First, we must find a word of consolation for the untold pain and suffering of our people. Our congregations will offer their practical and pastoral resources to bind up the wounds of the nation. We can become safe places to weep and secure places to begin rebuilding our shattered lives and communities. Our houses of worship should become public arenas for common prayer, community discussion, eventual healing, and forgiveness.
Second, we offer a word of sober restraint as our nation discerns what its response will be. We share the deep anger toward those who so callously and massively destroy innocent lives, no matter what the grievances or injustices invoked. In the name of God, we too demand that those responsible for these utterly evil acts be found and brought to justice. Those culpable must not escape accountability. But we must not, out of anger and vengeance, indiscriminately retaliate in ways that bring on even more loss of innocent life. We pray that President Bush and members of Congress will seek the wisdom of God as they decide upon the appropriate response.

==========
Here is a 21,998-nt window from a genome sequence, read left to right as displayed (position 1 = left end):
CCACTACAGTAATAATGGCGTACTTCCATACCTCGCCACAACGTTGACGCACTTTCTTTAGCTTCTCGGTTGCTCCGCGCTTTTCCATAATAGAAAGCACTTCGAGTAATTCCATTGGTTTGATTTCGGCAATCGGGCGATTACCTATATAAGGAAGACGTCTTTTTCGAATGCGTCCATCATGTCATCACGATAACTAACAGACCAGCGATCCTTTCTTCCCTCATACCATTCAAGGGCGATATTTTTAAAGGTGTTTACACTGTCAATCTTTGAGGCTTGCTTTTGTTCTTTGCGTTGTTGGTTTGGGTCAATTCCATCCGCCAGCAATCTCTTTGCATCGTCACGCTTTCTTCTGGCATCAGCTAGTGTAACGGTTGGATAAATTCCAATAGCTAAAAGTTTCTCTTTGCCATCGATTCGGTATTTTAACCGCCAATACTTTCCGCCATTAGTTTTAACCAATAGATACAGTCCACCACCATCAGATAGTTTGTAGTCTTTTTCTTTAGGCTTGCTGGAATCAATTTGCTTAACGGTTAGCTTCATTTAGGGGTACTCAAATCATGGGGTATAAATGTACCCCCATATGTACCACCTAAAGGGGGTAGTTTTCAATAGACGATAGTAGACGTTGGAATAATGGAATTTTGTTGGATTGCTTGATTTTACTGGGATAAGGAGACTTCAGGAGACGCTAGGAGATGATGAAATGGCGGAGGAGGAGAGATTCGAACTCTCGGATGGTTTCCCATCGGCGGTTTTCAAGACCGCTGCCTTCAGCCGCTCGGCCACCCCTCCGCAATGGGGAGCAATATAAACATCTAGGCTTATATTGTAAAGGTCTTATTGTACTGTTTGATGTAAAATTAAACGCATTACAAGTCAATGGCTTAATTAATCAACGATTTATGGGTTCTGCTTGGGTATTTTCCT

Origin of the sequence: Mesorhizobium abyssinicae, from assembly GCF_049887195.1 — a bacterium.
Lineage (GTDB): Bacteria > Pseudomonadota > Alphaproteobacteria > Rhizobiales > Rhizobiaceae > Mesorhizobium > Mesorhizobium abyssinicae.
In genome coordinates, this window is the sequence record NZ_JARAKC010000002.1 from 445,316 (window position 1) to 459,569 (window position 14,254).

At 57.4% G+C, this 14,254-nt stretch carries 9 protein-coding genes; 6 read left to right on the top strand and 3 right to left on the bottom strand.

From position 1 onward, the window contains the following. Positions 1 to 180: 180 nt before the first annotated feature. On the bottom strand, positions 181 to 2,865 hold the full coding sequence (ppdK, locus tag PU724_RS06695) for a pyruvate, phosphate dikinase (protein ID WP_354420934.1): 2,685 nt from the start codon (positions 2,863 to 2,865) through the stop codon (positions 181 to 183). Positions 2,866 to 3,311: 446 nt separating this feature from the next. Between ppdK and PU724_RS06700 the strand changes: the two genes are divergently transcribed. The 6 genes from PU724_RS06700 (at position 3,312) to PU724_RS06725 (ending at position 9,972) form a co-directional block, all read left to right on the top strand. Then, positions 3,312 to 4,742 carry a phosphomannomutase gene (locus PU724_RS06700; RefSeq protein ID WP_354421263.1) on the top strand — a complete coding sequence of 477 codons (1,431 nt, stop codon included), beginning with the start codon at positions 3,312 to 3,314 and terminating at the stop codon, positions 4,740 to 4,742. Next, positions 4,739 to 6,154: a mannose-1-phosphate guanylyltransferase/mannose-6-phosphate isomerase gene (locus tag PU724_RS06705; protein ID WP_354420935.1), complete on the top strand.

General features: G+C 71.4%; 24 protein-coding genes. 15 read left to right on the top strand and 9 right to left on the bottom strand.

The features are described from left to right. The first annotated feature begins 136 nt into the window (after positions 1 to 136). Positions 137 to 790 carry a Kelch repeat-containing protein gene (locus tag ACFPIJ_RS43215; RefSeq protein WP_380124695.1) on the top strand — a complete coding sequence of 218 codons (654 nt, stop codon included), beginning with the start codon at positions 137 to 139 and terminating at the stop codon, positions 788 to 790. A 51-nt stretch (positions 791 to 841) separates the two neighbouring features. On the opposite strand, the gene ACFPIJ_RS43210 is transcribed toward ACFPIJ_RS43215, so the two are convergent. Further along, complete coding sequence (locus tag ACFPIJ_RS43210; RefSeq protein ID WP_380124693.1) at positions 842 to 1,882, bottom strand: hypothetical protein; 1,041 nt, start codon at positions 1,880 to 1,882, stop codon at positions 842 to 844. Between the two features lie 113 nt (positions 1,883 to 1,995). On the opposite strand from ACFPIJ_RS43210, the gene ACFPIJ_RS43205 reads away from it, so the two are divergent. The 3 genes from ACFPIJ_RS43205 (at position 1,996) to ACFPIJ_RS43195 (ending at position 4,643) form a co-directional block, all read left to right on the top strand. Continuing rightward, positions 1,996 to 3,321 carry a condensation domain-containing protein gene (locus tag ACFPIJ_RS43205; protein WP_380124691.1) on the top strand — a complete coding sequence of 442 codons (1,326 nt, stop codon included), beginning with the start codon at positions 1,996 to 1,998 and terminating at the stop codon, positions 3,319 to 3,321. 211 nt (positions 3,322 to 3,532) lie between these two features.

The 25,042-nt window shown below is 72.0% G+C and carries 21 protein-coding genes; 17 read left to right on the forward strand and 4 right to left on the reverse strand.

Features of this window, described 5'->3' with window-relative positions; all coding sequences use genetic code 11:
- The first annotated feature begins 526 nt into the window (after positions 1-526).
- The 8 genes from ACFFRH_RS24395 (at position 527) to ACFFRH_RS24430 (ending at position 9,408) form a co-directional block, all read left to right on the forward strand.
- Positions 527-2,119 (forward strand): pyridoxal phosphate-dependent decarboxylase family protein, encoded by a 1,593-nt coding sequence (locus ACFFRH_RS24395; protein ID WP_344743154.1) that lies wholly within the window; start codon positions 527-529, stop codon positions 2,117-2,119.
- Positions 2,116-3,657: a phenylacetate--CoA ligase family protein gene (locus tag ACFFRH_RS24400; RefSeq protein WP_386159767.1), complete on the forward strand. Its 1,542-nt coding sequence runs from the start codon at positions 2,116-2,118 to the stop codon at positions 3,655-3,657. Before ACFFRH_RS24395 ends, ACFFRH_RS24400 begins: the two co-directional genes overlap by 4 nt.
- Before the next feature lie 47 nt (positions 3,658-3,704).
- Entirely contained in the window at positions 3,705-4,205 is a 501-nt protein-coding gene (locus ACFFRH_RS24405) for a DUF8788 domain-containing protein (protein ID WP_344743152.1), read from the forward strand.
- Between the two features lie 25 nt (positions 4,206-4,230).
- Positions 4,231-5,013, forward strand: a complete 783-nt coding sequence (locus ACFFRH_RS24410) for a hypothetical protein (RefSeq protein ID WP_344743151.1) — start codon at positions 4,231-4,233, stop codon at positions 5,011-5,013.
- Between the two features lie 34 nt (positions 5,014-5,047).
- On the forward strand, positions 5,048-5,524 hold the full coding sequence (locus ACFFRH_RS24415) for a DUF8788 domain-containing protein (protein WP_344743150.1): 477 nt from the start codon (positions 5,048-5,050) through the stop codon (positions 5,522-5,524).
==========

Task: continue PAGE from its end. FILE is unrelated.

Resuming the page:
Third, we face deep and profound questions of what this attack on America will do to us as a nation. The terrorists have offered us a stark view of the world they would create, where the remedy to every human grievance and injustice is a resort to the random and cowardly violence of revenge - even against the most innocent. Having taken thousands of our lives, attacked our national symbols, forced our political leaders to flee their chambers of governance, disrupted our work and families, and struck fear into the hearts of our children, the terrorists must feel victorious.